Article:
Wednesday, December 7, 2011

Salt Snob

In 2007, I visited a salt plantation in La Rochelle, France. It was one of those gourmet squatter jaunts that pop up out of nowhere. Anyway, I got a couple bags of salt to take home. One had coarse, gray nuggets that I sprinkled on my organic ground sirloin and pearly racks of lamb and the other was like little speckles of broken, white diamonds I used on salads or to enliven my dips (The peppadew cream cheese is simply amazing). I broke up with Morton and became quite the salt snob. But last night, I used the last of it. Another beautiful relationship ended as I doubt I will be returning to La Rochelle to buy salt anytime soon. Aaaah, but what an intoxicating affair.


  1. I don't know if salt is a concern of mine at this point -- though your descriptions truly make me feel as if I should learn more about it, I'll admit.
    Nevertheless, I guess that all I'm trying to do is ask you if you know any great restaurants in NYC that can provide me a great experience (and great food, of course) without pulverizing my wallet. It is evident that you know your food! Ha!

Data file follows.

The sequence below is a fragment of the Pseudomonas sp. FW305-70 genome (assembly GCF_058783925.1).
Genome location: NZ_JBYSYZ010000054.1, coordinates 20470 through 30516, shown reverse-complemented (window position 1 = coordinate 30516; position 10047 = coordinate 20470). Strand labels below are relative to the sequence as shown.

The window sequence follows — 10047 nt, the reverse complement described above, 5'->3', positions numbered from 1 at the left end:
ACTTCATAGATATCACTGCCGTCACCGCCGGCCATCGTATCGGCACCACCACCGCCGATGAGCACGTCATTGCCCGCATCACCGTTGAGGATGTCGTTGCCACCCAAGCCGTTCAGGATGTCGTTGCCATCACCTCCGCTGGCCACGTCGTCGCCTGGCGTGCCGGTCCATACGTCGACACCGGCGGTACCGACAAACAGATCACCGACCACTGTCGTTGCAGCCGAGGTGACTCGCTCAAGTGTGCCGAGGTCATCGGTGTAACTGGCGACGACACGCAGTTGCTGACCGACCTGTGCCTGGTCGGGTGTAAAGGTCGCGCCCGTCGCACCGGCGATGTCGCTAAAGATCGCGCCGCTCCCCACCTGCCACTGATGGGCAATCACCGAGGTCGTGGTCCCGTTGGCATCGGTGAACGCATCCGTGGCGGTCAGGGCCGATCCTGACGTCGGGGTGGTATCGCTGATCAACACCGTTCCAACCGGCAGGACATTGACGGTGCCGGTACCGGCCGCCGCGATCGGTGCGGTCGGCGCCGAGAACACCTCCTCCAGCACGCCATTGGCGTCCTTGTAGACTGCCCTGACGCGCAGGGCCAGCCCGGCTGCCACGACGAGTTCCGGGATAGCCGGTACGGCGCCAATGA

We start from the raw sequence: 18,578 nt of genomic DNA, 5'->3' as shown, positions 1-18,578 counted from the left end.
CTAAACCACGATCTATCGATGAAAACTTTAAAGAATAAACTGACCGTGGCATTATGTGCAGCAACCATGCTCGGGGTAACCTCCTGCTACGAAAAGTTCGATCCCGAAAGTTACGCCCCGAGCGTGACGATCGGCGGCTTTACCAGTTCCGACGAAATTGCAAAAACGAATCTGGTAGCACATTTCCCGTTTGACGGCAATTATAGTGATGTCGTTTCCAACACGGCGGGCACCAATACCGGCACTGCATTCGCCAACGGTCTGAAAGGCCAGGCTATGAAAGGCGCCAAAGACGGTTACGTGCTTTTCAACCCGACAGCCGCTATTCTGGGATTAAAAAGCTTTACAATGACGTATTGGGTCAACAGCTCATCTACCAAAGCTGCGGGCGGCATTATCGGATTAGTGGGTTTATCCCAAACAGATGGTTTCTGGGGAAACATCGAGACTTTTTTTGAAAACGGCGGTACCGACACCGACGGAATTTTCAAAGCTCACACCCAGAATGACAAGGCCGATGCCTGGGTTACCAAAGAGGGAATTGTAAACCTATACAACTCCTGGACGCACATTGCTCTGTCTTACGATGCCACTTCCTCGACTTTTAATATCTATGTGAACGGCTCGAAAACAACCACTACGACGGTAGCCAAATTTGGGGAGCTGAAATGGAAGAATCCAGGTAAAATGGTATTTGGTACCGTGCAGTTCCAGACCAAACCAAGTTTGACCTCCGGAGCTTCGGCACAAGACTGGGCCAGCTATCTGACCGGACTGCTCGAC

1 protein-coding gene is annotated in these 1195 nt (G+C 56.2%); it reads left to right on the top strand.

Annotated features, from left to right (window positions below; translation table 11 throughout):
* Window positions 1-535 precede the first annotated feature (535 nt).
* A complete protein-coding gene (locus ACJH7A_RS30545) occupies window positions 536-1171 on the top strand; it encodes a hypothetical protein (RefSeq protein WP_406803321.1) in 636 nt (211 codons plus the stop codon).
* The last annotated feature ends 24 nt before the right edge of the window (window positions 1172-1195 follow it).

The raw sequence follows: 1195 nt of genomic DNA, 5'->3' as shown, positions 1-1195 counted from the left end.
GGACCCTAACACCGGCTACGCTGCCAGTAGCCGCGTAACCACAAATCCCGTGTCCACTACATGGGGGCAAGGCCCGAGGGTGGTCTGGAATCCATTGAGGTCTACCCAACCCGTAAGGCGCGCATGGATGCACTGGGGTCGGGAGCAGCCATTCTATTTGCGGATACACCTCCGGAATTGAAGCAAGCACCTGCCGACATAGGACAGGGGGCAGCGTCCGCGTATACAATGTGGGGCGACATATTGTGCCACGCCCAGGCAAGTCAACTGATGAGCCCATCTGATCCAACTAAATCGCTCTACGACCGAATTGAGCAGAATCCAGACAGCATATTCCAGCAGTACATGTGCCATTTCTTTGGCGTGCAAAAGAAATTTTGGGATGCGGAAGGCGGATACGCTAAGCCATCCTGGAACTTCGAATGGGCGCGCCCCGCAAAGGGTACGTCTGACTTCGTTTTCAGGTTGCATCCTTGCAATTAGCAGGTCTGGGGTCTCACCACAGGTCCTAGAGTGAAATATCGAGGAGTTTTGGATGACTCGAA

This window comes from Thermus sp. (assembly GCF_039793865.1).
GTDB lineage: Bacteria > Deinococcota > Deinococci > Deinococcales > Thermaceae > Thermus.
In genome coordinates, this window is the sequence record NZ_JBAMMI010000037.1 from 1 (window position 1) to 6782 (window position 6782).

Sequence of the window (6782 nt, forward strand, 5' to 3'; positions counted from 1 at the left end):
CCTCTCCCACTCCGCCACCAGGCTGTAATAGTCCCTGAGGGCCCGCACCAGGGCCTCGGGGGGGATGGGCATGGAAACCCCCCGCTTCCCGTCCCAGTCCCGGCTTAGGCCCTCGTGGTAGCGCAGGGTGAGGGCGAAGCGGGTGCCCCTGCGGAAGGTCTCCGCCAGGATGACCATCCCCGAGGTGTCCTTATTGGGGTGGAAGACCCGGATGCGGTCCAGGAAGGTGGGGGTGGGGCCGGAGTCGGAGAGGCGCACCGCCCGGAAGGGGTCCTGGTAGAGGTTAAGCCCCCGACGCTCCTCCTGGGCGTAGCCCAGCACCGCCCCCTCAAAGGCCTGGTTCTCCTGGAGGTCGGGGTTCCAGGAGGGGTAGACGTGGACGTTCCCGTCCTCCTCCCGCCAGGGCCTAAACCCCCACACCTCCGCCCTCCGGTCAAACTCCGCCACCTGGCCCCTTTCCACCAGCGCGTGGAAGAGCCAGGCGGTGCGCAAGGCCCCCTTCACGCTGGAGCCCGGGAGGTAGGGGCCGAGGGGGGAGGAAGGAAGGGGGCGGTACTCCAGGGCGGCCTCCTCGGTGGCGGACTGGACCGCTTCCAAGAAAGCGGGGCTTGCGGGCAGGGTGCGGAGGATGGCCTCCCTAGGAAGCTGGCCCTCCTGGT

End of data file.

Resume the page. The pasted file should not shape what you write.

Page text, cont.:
Cheers! Great blog!

  2. Are you kidding? NYC is a harem of amazing gourmet squatter finds. I lived there for many years and miss the food scene very, very much. One of my favorite places to go to in NYC is Di Palo. It's an amazing Italian grocery store in Little Italy that sells Sicilian salami, silky, Italian ham, Crucolo cheese and other amazing treats. They give you FREE samples while you wait. It's not a restaurant, but it's a great place to stock up on amazing Italian cold cuts, breads and other yummy delicacies. Here's the info: 200 Grand Street New York, NY 10013-3712 (212) 226-1033 Does this help? Glad you love the blog:) Look forward to getting your feedback.

  3. Luca:

    I also took the liberty of posting New York Magazine's Cheap Eats Guide. I read the mag pretty fanatically though I don't live in NY. I try to check out their recommendations when I'm in town. I hope this helps too: